Qualls also has career-best numbers in WHIP (1.065), strikeouts per nine innings (9.6) and fielding independent pitching (2.16).

"He's done a tremendous job," Porter said. "You look, his velocity is back, his sinker is better than ever and he's pitching with a lot of confidence."

Astros staying grounded amid hot stretch

HOU@MIN: Altuve dives to rob Santana of a hit

PHOENIX -- The Astros have been playing their best baseball recently, winning five of their last eight series and splitting two others, but they aren't letting the hot streak get to them.

"[We're going to] try to keep doing what we're doing," second baseman Jose Altuve said. "Playing hard every day, giving 100 percent."

Altuve has been one of the hottest hitters on the team during this stretch. The All-Star second baseman has notched a hit in 21 of his last 23 games and is batting .339 (37-for-109) over the last 28 days.

Two of the younger Astros making the biggest splash of late have been the pair of rookie hitters, George Springer and Jon Singleton.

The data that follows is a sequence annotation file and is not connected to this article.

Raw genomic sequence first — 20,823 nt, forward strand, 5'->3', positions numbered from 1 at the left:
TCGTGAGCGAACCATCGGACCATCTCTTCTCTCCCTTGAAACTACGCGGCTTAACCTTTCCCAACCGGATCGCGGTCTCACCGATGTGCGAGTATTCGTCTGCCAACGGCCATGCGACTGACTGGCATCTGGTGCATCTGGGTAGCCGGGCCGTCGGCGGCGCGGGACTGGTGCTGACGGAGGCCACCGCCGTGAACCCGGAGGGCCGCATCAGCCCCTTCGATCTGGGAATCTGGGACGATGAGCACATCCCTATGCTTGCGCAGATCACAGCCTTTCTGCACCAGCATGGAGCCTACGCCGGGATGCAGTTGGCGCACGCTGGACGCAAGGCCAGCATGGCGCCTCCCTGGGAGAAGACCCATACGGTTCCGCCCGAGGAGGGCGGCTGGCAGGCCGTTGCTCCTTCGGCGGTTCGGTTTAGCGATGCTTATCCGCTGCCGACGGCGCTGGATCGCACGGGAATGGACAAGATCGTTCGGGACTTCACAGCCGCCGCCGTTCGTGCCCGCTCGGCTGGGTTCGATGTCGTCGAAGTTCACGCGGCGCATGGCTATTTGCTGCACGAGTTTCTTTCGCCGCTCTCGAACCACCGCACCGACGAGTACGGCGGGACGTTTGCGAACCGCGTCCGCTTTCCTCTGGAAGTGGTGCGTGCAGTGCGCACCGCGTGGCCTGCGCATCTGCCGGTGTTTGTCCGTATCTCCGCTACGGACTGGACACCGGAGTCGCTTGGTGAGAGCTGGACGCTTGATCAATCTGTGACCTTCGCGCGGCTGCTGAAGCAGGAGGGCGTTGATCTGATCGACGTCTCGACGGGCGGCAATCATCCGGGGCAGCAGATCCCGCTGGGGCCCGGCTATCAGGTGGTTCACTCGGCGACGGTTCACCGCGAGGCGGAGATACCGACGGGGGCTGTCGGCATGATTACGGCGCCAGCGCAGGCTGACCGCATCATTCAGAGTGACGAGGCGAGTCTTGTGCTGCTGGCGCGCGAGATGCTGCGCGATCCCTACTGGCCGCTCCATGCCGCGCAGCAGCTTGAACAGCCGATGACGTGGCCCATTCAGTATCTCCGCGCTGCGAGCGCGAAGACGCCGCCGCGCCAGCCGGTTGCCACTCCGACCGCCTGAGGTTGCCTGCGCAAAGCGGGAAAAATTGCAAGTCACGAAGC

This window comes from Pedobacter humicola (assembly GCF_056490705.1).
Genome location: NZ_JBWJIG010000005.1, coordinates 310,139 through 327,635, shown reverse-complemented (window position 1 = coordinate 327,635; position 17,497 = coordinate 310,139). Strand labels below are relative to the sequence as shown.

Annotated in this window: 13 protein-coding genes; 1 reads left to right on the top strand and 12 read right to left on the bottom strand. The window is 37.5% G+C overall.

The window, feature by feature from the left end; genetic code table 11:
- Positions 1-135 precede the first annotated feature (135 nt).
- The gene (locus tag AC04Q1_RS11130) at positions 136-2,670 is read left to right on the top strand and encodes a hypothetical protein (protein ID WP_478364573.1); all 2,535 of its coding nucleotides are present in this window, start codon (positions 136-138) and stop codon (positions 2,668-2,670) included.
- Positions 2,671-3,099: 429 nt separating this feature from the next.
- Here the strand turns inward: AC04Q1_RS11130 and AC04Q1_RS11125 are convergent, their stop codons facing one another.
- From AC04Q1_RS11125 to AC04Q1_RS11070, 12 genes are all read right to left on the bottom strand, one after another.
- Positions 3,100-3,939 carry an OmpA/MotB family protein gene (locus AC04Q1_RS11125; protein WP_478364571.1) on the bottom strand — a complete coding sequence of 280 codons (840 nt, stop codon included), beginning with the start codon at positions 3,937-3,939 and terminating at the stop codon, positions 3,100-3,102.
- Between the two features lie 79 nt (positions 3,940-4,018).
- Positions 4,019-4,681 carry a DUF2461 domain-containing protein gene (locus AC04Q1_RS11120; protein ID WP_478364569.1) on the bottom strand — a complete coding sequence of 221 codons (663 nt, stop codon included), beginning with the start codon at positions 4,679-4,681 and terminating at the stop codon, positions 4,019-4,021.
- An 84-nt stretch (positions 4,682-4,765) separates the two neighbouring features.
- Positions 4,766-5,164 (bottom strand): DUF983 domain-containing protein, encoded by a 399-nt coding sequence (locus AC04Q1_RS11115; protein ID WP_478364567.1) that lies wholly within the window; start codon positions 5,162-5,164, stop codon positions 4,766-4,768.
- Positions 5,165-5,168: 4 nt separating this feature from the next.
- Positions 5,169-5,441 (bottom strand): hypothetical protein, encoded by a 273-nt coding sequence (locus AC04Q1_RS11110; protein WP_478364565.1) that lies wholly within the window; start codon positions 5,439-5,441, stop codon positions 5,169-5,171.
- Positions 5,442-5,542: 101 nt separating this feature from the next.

After struggling to start his career, Springer was named the American League Rookie of the Month after hitting .294 with 10 home runs in May.

Singleton, who was called up more recently, has also dealt with his share of Major League adjustments. He's hitting only .200 (5-for-25) with a pair of home runs through his first six games.

But on Sunday against the Twins, he and teammate Chris Carter hit a pair of grand slams, becoming the first Astros teammates since 1969 to each hit grand slams in the same game.

"Springer and Singleton, they're really good guys," Altuve said. "They have not too much time here, but they're showing people what they can do … They're going to be really good."

Although they've been rolling of late, pitcher Brad Peacock, who will get the ball against the D-backs in the second of two games this week at Chase Field, said the team's hot play doesn't affect him on the mound.

"The starters try to follow up on one another and try to compete with each other," Peacock said. "But I'm just going to try to go out there and locate pitches and do my job."